The trend for the century has been overwhelmingly toward personal choice and control and away from shared spaces. I think, for instance, of the band bus--the transportation for high school bands traveling to away games. When I was just starting out as a student, music on the bus was simply whatever the driver could pick up on the radio--you got what you got. Then some buses had cassette players, and students could have what they could collectively agree upon (and chaperones would allow). By the time I had been an assistant band director for a few years, students had Walkmans, and instead of a boisterous shared space, students separated into smaller, self-contained spaces. Ipods accelerated the change--now you aren't even bound by the sequence of songs on the tape, but can instantly shift to whatever you want to hear at this particular moment.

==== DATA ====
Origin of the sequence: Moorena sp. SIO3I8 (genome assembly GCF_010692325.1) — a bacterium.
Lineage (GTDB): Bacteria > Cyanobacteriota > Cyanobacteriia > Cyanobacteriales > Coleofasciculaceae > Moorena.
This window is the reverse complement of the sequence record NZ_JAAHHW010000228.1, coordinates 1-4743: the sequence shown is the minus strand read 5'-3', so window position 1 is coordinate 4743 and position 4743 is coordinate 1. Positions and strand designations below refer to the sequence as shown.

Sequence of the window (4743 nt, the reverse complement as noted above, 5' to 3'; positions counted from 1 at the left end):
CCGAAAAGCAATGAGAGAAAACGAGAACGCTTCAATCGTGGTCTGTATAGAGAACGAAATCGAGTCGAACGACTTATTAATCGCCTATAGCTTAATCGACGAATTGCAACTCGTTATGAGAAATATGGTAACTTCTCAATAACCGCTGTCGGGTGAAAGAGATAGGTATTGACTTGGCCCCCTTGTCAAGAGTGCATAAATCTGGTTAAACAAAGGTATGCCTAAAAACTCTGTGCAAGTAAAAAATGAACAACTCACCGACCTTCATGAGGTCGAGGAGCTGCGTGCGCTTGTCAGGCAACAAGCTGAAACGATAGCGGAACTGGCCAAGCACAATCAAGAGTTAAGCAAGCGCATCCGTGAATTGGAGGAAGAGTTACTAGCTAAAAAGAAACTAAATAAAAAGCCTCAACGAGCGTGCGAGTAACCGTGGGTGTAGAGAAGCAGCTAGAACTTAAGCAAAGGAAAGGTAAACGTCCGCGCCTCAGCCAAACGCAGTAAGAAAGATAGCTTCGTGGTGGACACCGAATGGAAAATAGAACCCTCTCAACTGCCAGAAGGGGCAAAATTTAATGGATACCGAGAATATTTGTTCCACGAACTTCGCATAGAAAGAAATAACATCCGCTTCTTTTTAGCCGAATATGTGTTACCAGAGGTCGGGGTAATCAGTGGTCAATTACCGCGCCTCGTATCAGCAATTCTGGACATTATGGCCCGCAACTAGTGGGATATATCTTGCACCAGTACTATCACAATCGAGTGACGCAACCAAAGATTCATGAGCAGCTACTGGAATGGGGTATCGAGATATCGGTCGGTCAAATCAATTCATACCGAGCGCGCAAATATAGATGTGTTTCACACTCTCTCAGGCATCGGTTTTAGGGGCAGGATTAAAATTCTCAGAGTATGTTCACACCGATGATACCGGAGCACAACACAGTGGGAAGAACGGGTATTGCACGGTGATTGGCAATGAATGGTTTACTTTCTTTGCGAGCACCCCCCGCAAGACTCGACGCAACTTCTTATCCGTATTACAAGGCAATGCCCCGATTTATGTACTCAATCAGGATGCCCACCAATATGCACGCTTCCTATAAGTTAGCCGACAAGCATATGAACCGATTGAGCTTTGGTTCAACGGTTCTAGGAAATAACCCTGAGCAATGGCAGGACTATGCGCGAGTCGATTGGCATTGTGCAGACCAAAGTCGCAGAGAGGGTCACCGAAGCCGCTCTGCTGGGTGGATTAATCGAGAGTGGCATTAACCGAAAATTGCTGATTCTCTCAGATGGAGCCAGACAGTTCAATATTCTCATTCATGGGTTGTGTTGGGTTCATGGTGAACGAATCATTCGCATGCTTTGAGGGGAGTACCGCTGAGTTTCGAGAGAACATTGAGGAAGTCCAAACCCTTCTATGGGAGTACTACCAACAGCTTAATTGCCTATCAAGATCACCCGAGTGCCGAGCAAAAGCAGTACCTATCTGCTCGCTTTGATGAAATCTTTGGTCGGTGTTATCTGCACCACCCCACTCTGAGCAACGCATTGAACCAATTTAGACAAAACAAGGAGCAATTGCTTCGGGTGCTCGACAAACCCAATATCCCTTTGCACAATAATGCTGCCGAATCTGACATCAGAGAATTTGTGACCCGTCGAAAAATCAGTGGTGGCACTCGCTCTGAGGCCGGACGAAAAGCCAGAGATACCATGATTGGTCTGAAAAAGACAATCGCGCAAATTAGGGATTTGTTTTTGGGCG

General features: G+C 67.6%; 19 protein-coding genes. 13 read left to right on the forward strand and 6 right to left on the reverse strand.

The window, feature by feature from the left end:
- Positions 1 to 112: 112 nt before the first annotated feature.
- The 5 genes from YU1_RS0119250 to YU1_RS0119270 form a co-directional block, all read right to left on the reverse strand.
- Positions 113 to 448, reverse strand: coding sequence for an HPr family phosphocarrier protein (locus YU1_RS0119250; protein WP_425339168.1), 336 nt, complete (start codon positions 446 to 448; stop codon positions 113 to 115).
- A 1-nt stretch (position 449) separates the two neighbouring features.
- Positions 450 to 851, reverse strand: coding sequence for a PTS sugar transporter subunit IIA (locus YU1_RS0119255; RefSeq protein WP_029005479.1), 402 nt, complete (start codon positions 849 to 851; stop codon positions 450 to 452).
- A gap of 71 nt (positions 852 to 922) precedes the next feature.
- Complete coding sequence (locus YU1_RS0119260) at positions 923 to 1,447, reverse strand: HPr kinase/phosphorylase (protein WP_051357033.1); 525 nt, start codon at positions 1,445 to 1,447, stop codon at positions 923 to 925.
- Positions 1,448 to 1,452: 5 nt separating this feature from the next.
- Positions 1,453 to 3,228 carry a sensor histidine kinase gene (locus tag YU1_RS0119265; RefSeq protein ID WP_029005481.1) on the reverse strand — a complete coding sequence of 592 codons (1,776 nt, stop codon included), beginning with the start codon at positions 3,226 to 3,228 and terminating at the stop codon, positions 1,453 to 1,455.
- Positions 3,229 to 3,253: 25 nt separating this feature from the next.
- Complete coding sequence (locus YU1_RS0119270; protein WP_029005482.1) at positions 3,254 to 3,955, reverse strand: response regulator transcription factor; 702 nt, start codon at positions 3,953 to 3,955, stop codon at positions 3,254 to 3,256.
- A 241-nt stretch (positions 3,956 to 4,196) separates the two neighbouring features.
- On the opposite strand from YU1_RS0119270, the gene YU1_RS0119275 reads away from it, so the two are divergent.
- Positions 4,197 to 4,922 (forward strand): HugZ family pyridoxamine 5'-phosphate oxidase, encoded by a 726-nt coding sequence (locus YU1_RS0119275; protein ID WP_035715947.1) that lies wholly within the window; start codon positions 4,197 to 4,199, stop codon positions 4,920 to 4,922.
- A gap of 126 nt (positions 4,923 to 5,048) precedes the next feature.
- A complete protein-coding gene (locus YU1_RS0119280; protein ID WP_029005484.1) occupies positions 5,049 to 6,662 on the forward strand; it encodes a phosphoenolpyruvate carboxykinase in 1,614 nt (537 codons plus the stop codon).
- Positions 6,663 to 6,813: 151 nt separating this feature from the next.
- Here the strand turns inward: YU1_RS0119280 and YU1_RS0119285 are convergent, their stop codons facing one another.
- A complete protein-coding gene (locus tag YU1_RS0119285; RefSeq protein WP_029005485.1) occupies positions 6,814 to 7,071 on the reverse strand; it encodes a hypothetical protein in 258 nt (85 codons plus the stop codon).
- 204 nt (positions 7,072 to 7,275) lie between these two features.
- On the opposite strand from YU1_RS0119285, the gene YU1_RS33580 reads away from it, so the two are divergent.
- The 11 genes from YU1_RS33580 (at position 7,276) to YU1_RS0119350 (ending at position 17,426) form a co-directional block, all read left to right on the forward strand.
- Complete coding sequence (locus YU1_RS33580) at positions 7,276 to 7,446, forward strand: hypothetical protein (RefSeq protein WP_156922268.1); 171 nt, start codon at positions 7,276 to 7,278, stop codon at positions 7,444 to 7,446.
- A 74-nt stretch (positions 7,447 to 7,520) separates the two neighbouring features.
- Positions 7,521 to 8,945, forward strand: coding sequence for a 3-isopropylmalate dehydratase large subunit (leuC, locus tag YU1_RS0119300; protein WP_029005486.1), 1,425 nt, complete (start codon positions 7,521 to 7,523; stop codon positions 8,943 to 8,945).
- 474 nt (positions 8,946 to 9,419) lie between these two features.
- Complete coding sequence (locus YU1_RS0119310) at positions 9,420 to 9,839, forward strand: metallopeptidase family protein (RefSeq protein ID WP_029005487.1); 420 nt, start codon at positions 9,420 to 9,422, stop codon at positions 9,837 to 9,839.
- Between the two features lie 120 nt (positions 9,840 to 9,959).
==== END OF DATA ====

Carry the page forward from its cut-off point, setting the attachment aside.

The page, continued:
That trend has been mirrored across the culture. You can watch what you want when and where you want to watch it. You can go online and build a personal bubble, and even though some companies have tried to create large shared spaces, some folks are now threatening to leave for spaces like Parler, where they only have to share space with like-minded people.
100 years ago, most folks in this country spent most of their time in shared spaces. When we talk about how schools of those earlier times taught people to be citizens, we're talking about helping young people learn to occupy shared spaces with other people. Private, unshared space was a luxury, a sign that you had entered a higher class--a private office, a private school, a home designed to preserve your privacy.
Now here we are today, able to control, curate, schedule, design so much of our environment. We listen to what we want when we want to. We watch what we want when we want to. If we have enough money, we move to a neighborhood that's populated with the kind of people we want to live with.
We treat everything as a consumer transaction. Health care. Education. Heck, churches in some cases. We expect to have control and choice, to extend that personal control over our lives.